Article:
Systematic Analysis of Mobile Genetic Elements Mediating β-Lactamase Gene Amplification in Noncarbapenemase-Producing Carbapenem-Resistant Enterobacterales Bloodstream Infections


Noncarbapenemase-producing carbapenem-resistant Enterobacterales (non-CP-CRE) are increasingly recognized as important contributors to prevalent carbapenem-resistant Enterobacterales (CRE) infections. However, there is limited understanding of mechanisms underlying non-CP-CRE causing invasive disease. Long- and short-read whole-genome sequencing was used to elucidate carbapenem nonsusceptibility determinants in Enterobacterales bloodstream isolates at MD Anderson Cancer Center in Houston, Texas. We investigated carbapenem nonsusceptible Enterobacterales (CNSE) mechanisms (i.e., isolates with carbapenem intermediate resistance phenotypes or greater) through a combination of phylogenetic analysis, antimicrobial resistance gene detection/copy number quantification, porin assessment, and mobile genetic element (MGE) characterization. Most CNSE isolates sequenced were non-CP-CRE (41/79; 51.9%), whereas 25.3% (20/79) were Enterobacterales with intermediate susceptibility to carbapenems (CIE), and 22.8% (18/79) were carbapenemase-producing Enterobacterales (CPE). Statistically significant copy number variants (CNVs) of extended-spectrum β-lactamase (ESBL) genes (Wilcoxon Test; P-value < 0.001) were present in both non-CP-CR E. coli (median CNV = 2.6×; n = 17) and K. pneumoniae (median CNV = 3.2×, n = 17). All non-CP-CR E. coli and K. pneumoniae had predicted reduced expression of at least one outer membrane porin gene (i.e., ompC/ompF or ompK36/ompK35). Completely resolved CNSE genomes revealed that IS26 and ISEcp1 structures harboring blaCTX-M variants along with other antimicrobial resistance elements were associated with gene amplification, occurring in mostly IncFIB/IncFII plasmid contexts. MGE-mediated β-lactamase gene amplifications resulted in either tandem arrays, primarily mediated by IS26 translocatable units, or segmental duplication, typically due to ISEcp1 transposition units. Non-CP-CRE strains were the most common cause of CRE bacteremia with carbapenem nonsusceptibility driven by concurrent porin loss and MGE-mediated amplification of blaCTX-M genes. IMPORTANCE Carbapenem-resistant Enterobacterales (CRE) are considered urgent antimicrobial resistance (AMR) threats. The vast majority of CRE research has focused on carbapenemase-producing Enterobacterales (CPE) even though noncarbapenemase-producing CRE (non-CP-CRE) comprise 50% or more of isolates in some surveillance studies. Thus, carbapenem resistance mechanisms in non-CP-CRE remain poorly characterized. To address this problem, we applied a combination of short- and long-read sequencing technologies to a cohort of CRE bacteremia isolates and used these data to unravel complex mobile genetic element structures mediating β-lactamase gene amplification. By generating complete genomes of 65 carbapenem nonsusceptible Enterobacterales (CNSE) covering a genetically diverse array of isolates, our findings both generate novel insights into how non-CP-CRE overcome carbapenem treatments and provide researchers scaffolds for characterization of their own non-CP-CRE isolates. Improved recognition of mechanisms driving development of non-CP-CRE could assist with design and implementation of future strategies to mitigate the impact of these increasingly recognized AMR pathogens.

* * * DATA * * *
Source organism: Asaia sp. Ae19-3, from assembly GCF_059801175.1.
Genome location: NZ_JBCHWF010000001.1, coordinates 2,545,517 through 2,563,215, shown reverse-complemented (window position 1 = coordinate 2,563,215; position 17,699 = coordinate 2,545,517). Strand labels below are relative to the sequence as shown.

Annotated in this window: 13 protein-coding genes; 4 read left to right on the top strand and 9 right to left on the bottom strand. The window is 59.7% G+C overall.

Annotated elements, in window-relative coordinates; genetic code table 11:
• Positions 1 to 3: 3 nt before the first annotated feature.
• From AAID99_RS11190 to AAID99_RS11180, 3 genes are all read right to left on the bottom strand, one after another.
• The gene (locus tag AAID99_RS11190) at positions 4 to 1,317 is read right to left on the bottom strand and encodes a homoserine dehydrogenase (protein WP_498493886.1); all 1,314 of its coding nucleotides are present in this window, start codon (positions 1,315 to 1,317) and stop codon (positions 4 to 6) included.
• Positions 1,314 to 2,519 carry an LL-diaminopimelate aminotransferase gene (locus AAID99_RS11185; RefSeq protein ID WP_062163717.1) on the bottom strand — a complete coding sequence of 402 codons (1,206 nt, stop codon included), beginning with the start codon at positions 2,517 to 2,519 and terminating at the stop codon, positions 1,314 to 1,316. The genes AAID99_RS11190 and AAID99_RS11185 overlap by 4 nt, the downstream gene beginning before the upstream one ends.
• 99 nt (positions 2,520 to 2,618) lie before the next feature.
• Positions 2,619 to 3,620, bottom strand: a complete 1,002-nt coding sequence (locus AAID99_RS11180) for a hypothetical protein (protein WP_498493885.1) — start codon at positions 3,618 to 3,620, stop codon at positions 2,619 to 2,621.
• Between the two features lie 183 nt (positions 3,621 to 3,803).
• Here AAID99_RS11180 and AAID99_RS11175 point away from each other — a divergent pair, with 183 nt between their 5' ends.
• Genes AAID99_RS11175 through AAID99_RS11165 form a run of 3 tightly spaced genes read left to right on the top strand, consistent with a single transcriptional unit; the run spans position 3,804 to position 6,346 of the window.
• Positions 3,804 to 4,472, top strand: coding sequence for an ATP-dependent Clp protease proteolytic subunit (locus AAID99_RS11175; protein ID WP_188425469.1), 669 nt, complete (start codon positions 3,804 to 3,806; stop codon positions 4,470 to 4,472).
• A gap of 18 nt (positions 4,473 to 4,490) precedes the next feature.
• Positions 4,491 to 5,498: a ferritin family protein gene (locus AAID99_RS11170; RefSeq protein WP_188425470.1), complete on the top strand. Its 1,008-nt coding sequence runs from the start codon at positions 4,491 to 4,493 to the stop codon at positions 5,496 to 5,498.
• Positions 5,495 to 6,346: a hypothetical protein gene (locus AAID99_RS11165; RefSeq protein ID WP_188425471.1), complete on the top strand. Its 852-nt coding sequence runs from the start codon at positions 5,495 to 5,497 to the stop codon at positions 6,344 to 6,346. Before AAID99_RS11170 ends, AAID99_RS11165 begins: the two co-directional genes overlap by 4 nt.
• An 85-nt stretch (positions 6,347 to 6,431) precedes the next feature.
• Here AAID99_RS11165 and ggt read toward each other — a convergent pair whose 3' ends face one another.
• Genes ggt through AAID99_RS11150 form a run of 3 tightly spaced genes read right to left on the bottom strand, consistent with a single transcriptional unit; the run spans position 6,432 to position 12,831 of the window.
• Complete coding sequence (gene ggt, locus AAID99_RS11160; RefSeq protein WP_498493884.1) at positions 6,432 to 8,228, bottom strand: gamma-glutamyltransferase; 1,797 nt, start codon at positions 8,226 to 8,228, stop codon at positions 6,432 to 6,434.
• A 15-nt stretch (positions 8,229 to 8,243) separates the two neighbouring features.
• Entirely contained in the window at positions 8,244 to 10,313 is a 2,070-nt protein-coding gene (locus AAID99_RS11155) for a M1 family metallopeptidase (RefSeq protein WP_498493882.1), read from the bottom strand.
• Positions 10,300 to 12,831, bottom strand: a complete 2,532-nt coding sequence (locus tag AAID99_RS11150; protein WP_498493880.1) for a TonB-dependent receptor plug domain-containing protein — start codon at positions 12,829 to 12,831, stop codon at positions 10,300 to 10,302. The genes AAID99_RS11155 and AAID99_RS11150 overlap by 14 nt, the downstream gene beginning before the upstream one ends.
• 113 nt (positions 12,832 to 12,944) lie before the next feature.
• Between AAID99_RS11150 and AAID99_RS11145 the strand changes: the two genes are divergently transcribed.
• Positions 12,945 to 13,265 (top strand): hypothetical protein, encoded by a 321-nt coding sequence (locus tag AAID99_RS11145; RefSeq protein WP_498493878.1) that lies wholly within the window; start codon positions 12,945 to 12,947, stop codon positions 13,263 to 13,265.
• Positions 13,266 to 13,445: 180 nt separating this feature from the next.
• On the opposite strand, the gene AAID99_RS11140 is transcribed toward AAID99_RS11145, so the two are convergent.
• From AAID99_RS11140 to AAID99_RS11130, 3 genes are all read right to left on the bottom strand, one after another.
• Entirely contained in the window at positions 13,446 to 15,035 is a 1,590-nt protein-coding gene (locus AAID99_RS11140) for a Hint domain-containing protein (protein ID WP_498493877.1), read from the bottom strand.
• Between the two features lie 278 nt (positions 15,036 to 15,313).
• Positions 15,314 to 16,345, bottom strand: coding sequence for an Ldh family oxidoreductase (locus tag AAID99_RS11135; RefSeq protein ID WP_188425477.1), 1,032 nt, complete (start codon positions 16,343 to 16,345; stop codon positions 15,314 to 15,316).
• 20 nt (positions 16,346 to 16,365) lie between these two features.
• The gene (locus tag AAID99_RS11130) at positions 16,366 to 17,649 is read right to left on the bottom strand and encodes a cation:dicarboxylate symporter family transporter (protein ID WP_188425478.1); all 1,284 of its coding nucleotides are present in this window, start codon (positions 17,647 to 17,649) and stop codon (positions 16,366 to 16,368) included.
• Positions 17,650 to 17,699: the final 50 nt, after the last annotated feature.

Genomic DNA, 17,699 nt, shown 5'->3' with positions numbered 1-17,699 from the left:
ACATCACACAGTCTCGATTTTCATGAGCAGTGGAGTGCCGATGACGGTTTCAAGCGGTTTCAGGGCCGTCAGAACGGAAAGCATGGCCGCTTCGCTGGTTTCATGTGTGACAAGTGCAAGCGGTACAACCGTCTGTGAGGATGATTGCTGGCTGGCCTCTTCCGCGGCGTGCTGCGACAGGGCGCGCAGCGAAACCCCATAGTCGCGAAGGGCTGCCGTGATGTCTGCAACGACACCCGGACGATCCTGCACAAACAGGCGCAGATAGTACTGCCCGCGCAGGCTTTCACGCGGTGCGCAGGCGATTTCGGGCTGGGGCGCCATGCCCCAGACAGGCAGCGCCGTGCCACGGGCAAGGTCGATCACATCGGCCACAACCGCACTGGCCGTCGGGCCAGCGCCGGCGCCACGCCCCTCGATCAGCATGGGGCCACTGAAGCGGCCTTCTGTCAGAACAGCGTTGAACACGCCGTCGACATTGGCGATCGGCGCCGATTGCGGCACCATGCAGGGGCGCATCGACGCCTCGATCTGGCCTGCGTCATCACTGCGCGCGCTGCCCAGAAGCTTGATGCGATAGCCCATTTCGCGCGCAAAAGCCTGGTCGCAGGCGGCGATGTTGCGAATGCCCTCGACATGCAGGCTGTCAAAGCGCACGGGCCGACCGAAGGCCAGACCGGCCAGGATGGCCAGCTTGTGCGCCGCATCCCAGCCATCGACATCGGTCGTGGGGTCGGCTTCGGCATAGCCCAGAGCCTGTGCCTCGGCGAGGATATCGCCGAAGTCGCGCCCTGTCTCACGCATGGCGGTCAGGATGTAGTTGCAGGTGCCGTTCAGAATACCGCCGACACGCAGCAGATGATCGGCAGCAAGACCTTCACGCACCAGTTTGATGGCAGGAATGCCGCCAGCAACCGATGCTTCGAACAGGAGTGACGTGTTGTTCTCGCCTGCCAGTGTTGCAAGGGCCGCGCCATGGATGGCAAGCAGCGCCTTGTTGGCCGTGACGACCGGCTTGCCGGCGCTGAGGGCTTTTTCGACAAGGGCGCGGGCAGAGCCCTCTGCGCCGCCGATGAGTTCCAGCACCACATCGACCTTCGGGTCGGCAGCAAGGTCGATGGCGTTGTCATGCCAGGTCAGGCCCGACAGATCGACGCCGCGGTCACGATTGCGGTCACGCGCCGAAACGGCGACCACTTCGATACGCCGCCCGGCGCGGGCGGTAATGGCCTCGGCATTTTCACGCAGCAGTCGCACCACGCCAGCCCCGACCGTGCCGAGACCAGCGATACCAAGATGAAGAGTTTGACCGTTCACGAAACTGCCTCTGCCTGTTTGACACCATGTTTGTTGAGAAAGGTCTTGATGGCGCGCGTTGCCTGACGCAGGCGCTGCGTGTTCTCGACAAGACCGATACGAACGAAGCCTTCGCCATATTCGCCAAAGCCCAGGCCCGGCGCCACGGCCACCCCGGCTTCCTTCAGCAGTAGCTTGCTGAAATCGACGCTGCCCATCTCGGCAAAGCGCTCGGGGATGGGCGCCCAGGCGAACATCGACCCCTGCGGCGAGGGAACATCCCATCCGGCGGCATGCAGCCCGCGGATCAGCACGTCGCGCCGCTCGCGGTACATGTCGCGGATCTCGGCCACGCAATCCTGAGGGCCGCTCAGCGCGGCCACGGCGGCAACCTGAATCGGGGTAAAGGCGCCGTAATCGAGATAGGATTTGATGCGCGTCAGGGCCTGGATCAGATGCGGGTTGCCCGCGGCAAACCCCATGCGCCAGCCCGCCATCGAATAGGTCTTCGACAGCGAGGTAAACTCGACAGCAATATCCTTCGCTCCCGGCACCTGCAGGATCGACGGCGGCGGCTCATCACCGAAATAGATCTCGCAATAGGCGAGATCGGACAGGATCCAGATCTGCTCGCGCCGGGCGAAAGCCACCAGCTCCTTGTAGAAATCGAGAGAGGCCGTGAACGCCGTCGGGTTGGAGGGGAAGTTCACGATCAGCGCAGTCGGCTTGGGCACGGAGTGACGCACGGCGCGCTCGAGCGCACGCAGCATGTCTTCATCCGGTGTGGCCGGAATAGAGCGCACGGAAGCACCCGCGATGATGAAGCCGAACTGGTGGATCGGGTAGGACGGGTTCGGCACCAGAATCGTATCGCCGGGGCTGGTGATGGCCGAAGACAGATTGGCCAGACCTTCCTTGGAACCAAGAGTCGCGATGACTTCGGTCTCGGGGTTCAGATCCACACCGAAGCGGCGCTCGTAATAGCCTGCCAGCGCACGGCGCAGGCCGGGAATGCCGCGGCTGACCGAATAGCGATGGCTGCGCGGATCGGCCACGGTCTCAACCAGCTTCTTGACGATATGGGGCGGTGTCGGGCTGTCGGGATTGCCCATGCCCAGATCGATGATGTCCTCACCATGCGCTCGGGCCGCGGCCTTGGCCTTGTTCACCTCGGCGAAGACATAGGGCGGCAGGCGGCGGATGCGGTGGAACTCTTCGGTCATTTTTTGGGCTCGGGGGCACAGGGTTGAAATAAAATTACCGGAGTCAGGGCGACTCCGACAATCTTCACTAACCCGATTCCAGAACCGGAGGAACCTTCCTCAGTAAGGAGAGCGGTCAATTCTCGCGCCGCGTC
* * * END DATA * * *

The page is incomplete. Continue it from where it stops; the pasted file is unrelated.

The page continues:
Journal article

Shropshire, W.C., Konovalova, A., McDaneld, P., et al.. "Systematic Analysis of Mobile Genetic Elements Mediating β-Lactamase Gene Amplification in Noncarbapenemase-Producing Carbapenem-Resistant Enterobacterales Bloodstream Infections." mSystems, 7, no. 5 (2022) American Society for Microbiology:

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